How rational is nonconformity?

Robin Hanson (
Mon, 31 Mar 1997 12:13:32 -0800 (PST)

I wrote:
>the weight you should give to the opinions of others ... can be
>objectively calculated in principle, and is typically large

Carl Feynman suggested:
>any significant evolutionary component, I would suspect that it would
>push people in the direction of lower swayability than is rational
>under current circumstances.
>Under the hunter-gatherer conditions in which our ancestors lived for the
>past seven million years, a typical person only knew a hundred or so other
>people. Half of those were kids, and half the adults were stupider than
>average. The chance of coming up with a good idea that nobody else had
>thought of was much higher than it is today.

Curt Adams responded:
>But all the adults were citing the accumulated knowledge of centuries or even
>millenia. The Australian aborigines' Dreamtime techniques have apparently
>preserved knowledge of geographical features from the last Ice Age. ...
>The punishment for a wrong idea was much more likely to be death. In our
>benign society you can make a lot of boo-boos and come out OK. Without

Robert Schrader also responded:
>2) Usable-idea space is so much larger now than then, the proportions
>may actually be the reverse of what you suggest.

The Low Golden Willow replied:
>On the other hand, the punishment for not being inventive in a hostile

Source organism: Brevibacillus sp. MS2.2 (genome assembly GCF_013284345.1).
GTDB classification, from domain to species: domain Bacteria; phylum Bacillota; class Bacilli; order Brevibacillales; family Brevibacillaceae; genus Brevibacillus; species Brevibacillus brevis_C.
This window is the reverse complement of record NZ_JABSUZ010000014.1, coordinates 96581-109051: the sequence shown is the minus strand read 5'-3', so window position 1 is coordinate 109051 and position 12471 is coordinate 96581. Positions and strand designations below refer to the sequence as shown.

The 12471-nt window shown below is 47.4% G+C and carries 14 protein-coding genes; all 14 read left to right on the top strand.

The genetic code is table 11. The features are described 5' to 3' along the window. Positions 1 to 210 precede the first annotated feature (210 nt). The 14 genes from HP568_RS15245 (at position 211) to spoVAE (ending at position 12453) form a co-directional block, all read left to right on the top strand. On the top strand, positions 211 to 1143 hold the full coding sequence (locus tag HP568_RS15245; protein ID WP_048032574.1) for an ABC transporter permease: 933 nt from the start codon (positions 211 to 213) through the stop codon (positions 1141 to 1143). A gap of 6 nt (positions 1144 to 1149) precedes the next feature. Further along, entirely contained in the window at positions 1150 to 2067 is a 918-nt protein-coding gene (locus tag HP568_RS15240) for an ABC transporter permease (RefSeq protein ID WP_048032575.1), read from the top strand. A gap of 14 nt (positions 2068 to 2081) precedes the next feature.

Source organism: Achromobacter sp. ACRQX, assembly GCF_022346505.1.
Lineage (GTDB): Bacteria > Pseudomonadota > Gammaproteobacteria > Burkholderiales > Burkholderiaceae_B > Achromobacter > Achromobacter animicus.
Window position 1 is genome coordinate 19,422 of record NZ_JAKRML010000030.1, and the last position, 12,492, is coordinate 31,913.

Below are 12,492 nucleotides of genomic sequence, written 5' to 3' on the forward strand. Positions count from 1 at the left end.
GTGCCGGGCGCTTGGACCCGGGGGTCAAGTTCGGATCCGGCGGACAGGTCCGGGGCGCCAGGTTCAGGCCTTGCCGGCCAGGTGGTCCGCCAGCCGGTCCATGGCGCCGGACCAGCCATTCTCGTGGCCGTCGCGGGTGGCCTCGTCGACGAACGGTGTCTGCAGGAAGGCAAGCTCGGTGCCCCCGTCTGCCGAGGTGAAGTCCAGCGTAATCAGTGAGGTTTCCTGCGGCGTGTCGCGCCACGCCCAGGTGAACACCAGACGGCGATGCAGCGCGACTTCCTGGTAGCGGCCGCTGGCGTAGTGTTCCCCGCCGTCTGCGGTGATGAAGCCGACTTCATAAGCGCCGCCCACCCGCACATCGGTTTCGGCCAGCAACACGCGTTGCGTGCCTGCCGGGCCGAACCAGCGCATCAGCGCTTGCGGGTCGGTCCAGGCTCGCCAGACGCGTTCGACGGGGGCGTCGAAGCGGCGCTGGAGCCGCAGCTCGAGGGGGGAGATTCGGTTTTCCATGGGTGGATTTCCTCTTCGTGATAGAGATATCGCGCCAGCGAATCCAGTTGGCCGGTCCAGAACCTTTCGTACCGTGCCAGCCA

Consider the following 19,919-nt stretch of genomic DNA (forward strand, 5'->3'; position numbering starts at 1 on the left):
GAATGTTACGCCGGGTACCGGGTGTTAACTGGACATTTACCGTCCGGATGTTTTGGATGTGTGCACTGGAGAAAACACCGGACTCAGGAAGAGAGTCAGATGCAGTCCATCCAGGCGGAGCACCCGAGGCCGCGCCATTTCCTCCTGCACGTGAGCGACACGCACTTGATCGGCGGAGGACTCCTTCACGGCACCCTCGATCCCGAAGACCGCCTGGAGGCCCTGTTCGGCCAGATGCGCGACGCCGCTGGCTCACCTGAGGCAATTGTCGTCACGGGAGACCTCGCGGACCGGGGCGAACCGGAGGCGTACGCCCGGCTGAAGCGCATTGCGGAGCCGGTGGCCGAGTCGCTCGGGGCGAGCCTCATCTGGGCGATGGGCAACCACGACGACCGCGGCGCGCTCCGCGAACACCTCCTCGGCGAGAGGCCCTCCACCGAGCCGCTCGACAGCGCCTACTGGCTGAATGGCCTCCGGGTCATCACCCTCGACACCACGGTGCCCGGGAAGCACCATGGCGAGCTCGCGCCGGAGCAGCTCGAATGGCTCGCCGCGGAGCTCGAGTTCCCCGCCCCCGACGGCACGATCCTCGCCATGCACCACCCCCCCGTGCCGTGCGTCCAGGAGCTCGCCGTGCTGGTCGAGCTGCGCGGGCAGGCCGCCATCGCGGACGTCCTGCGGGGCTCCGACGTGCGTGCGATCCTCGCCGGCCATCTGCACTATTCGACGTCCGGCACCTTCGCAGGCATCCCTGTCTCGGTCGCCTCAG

>environment can _also_ be death.

There are many interesting related issues here, but most of these
considerations are irrelevant to the puzzle I was talkikng about. To
get the prediction of agreement, you need the two sides to know that
the others disagree, and in which direction. Punishment and
idea-space sizes are irrelevant, as are scenarios where you both know
someone else knows something you don't, such as good food plants.
Also irrelevant is disagreeing with people in the past, who certainly
can't know that you disagree with them.

The size of the population who disagrees is relevant, but our
ancestors did have to deal with beliefs communities of varying sizes,
so they presumably learned to condition their strategies on this
context, though the max size they ever dealt with is much smaller than
for us.

I'd be more tempted to look at evolutionary strategies for pretending
to disagree when you really didn't, in order to promote information
aggregation, take credit for originating discoveries and to
demonstrate strength of character.

Robin D. Hanson